Updated: Oct 30, 2019
After Lake Malawi, I think it's safe to say Mulanje Mountain is one of the must-see, and must-do experiences for people visiting Malawi. From seasoned hikers and rock climbers to more occasional hikers like myself, the mountain offers spectacular views from its base and all along its terrain. I started this business to continue to explore the best of Malawi, and what better way to commemorate my first month than to challenge myself by climbing the 3000m high Island in the Sky?
1. Visualise the Goal
As an adult, I've joined several hiking trips on Mulanje to the Likhubula Waterfalls. The "Old Man's Beard" is less than two hours of hiking time, and you'll be treated to icy cool waters in lush settings. As a child, I climbed up to Chambe Hut with my primary school and I remember that I found the hike very difficult. Most of all, I remember reaching the plateau to be rewarded with a view of clouds in mesmerising hues of pink and orange from the setting sun.
For this trip, I wanted to know how far I could go given the limits of my hiking experience. We would hike for a minimum of three hours to a maximum of nine hours each day. I know, from my own memory as a child, that it is beautiful atop the mountain. My friends regularly travel to Mulanje, spending days at a time in blissful isolation taking in crisp mountain air, coming home invigorated and centred.
So, my goals were to learn about myself when in challenging situations, and to get on top of the mountain and see the views for myself.
2. Get Prepared
It's a good idea to increase your exercise routine in the weeks before your hike. Train your body to improve your stamina and endurance levels. You will always be working against the sunset if you are spending the night on the mountain as we were. It is possible to hike after dark, but remember to follow your guide's instructions carefully.
Pack smart and light, because you will have to carry this bag for hours at a time. Ensure you have suitable hiking shoes, sunscreen, wet wipes, sleeping bag, towel and toiletries and a water bottle. Note that there are places along the route where you can refill your bottle with fresh spring water, your guide will be able to show you where. Remember this is a chance to unplug as there is limited cell service and no electricity on the mountain. Embrace the simplicity.
You can also do some in depth research, reading books such as The Hiking Guide to Mount Mulanje.
You have the option of hiring a porter to carry your bags for you so you can concentrate on the climb.
3. Learn from the Experts
It's highly recommended to use a trusted partner for your hike to Mulanje regardless of how comfortable you are as a climber. Listen to your guide's sound advice and trust their directions. They know where the best views are, the quickest routes or the most challenging depending on your needs. There are numerous fire breaks on the mountain which can look like a path and it's much easier to go in the wrong direction than you might think. A lot of local guides understand English but be prepared for some language barrier. See if you can find an offline translator app just in case.
4. One Step at a Time
Taking on a new challenge begins with taking the first step. And so went this hike, one foot after the other. I listened to my body, being thoughtful about how I was placing my feet, mindful of my heart rate and whether or not I needed rest, water or encouragement. I decided not to compare myself to the fittest people in the group, or the people who live, work and play on the mountain. We met several groups of people climbing down the mountain with heavy loads on their heads, very sure-footed in flip flops and seemingly immune to vertigo.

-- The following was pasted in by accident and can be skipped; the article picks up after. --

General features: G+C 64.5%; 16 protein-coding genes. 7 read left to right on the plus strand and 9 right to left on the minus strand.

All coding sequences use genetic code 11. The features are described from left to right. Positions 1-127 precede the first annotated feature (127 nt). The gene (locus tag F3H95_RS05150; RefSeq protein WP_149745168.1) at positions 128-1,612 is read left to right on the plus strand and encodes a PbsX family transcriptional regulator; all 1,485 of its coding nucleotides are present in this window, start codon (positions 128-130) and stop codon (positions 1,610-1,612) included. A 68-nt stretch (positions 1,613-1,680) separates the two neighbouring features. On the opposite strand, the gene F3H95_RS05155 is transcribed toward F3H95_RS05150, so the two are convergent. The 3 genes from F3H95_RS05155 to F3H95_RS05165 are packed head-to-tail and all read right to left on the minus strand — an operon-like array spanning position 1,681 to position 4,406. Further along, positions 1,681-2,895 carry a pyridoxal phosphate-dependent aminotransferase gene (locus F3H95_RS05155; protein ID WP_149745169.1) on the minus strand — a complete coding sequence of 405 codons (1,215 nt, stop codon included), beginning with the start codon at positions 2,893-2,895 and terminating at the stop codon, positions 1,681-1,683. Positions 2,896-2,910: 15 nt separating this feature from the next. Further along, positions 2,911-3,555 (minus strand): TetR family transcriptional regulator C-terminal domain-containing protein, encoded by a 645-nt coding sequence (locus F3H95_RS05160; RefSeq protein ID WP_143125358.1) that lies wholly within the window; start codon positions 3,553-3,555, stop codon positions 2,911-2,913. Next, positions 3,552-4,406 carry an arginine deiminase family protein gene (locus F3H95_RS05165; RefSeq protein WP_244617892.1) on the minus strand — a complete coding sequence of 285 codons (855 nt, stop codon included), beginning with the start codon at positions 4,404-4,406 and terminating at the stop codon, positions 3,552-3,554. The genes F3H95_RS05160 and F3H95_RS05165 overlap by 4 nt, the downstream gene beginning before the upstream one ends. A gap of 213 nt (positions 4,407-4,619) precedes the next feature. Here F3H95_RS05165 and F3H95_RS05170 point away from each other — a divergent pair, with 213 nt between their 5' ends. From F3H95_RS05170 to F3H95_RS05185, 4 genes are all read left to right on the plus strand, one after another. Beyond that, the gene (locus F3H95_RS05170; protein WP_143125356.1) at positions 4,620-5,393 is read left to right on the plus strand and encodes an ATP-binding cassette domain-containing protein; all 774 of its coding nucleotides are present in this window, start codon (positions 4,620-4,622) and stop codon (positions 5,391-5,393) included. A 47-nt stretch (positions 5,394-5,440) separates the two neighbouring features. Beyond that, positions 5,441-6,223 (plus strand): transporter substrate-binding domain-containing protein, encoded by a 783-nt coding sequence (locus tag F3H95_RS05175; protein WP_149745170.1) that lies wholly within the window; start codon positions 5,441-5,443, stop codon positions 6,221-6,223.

This hike was entirely out of my comfort zone, but the group I travelled with kept my pace, giving me ample opportunity to catch up. It made me think about empathy for people who find it hard to do the things I find easy, and about making room for the person who is least comfortable in any given setting.
I developed a mantra as I focused heavily on the ground beneath me "mountain goat mountain goat mountain goat".
5. Smell the Roses
It's easy to get lost in the details of the task and to lose sight of the bigger picture. Take a moment to rest your body, and then another moment to really enjoy the view as you ascend towards your goal. The reward changed at every level, from cool breezes to soothing birdsong to the lunch break to wicked funny jokes among the group. The landscape changed from wide open plains littered with trees of jet black bark and bright green leaves, to different grasses and bright spots of purple blooms, to dense foliage and striking rock formations. Only people who make it that far can enjoy these treats.
I also got to meet new people from around Malawi, including doctors (handy), a nurse turned teacher at my old primary school (small world!), an architect, an e-commerce entrepreneur, creatives in poetry, graphic design, modelling and marketing (evening entertainment sorted). Everyone chipped in and became fast friends, emerging as morale boosters, chefs, talent show hosts, passionate gamers, amateur therapists and business advisors. That's the beauty of travel, who knows what you will see and who you will meet.
As for my goals, it turns out I'm the underdog. It might look like I won't get there, but with the right support, I did.
Our route over three days was from Likhubula to Chisepo Hut for the night. A hike to the famous Sapitwa Peak the next morning was followed by a descent to Chambe Hut in the afternoon. On the final day the team descended to Likhubula Falls for an invigorating dip in the pools before returning to base.
Get in touch for a quote for your massif challenge in Malawi. For the best experience at the summit, we recommend a three day stay.